Wednesday, October 20, 2010

Randall Jong's Response to Fringe and summary of Play

Randall Jong

Fringe Response and Play outline

1. I thought “The Ballad of 423 and 424” and “Brave, Battling Autism” were two plays that really captured my imagination for the stage. In “Brave, Battling Autism” the use of silence and movement were surprising because it took me to an uncomfortable place. I wanted to here them say something, but when they didn’t I was more focused on the little details: the way he kept fiddling with his hands, the way she looked at him. And then they danced and conveyed so much information about their relationship than what words can. The Character of the MC was really compelling because she was speaking Spanish (which I know very little of) and held this camera that zoomed in on those physical details. Why was she there? Why was she needed?
For “The Ballad of 423 and 424” I thought the use of set and light were truly effective in portraying Ellen and Roderick’s relationship. The doors at the end of the play, when they were opened, was such a strong image for me because it gave me a visual space where I can see the change of the story. It left me wondering if those doors will ever be closed.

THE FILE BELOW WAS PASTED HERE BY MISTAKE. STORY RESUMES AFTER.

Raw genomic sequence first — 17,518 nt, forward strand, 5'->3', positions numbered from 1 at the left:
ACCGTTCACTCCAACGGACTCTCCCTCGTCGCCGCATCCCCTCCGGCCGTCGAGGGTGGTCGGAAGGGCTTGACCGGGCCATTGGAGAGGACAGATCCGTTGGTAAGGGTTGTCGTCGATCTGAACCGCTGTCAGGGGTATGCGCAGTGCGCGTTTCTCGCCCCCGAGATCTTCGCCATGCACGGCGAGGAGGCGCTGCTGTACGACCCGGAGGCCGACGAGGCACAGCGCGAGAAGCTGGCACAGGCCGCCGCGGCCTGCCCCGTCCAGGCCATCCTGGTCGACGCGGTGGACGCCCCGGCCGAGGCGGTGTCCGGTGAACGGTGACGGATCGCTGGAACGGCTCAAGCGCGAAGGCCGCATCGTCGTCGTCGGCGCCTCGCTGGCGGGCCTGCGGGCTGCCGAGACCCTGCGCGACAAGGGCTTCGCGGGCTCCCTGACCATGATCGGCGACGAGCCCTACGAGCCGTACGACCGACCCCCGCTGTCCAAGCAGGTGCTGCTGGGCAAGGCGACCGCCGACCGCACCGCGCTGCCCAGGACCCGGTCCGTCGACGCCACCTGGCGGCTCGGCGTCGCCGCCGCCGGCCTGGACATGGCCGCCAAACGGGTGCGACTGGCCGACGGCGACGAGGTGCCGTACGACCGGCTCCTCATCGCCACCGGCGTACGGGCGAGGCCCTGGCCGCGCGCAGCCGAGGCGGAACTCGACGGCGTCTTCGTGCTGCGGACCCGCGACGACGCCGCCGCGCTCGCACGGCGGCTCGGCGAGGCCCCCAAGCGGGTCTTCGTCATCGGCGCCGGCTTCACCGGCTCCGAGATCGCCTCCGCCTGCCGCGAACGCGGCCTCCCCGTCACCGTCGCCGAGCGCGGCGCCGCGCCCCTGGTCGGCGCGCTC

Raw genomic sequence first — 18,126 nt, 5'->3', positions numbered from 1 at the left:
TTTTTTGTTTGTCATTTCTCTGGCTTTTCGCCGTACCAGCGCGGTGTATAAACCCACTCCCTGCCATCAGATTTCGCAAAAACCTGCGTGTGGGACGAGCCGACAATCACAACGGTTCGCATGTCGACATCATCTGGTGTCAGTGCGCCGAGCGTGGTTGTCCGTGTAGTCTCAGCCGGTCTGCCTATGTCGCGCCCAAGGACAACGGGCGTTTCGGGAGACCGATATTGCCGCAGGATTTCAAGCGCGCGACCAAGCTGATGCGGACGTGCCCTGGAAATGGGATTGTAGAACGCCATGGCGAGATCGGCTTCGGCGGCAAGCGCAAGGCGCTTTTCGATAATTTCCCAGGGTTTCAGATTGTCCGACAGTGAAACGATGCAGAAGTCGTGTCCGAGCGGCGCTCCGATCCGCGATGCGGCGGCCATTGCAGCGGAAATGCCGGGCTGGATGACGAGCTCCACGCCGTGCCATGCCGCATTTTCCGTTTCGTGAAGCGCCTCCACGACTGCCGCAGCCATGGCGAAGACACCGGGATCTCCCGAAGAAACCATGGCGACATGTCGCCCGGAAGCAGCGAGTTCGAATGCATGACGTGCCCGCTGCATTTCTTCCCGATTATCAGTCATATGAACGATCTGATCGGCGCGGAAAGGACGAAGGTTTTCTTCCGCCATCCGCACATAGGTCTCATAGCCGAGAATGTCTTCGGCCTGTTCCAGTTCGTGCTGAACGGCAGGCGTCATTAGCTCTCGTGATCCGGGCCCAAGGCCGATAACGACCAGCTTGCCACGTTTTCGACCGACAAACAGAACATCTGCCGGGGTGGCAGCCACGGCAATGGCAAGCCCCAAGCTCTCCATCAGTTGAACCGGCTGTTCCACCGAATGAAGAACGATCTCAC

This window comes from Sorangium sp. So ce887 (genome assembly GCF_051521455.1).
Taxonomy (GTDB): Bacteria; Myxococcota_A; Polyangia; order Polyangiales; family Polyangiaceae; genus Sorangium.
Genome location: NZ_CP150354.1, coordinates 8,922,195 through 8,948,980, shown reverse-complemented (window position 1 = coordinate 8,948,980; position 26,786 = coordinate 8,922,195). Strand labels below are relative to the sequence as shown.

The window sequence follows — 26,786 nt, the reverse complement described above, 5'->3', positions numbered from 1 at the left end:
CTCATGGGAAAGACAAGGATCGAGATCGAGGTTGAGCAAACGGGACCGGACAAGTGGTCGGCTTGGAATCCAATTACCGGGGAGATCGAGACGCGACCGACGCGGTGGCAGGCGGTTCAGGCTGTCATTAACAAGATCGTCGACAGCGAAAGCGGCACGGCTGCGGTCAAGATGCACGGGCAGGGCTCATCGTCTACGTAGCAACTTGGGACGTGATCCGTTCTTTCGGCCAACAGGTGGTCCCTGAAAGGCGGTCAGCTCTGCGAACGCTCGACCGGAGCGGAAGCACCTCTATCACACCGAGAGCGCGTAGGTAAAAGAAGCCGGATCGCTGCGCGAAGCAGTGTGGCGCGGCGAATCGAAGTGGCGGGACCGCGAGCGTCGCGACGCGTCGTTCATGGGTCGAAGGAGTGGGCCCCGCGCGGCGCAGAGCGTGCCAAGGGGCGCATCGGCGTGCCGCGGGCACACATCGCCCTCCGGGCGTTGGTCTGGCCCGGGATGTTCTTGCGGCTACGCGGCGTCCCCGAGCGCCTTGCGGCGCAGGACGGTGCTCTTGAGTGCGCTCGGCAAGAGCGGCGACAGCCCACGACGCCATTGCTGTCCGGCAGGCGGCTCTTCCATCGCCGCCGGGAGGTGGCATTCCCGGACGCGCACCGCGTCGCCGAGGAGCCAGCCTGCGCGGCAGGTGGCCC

2. The relationship between Angie and Boy is a sibling affair with this “ideal” couple of Carol and Mike causing the action and drama. While I was writing the rest of this one act play, Carol and Mike became really strong characters that further developed into Angie and the Boy’s relationship. The lie Angie told that her and the Boy are getting married gets to be the base for other lies and secrets, and for me, it allowed the characters to explore their carnal desires and wants. One of the problems I have is to effectively tie in certain themes into the play…like the theme of being someone or something else (reincarnation). I find that theme strong in all four characters: Angie, Boy, Carol, and Mike.

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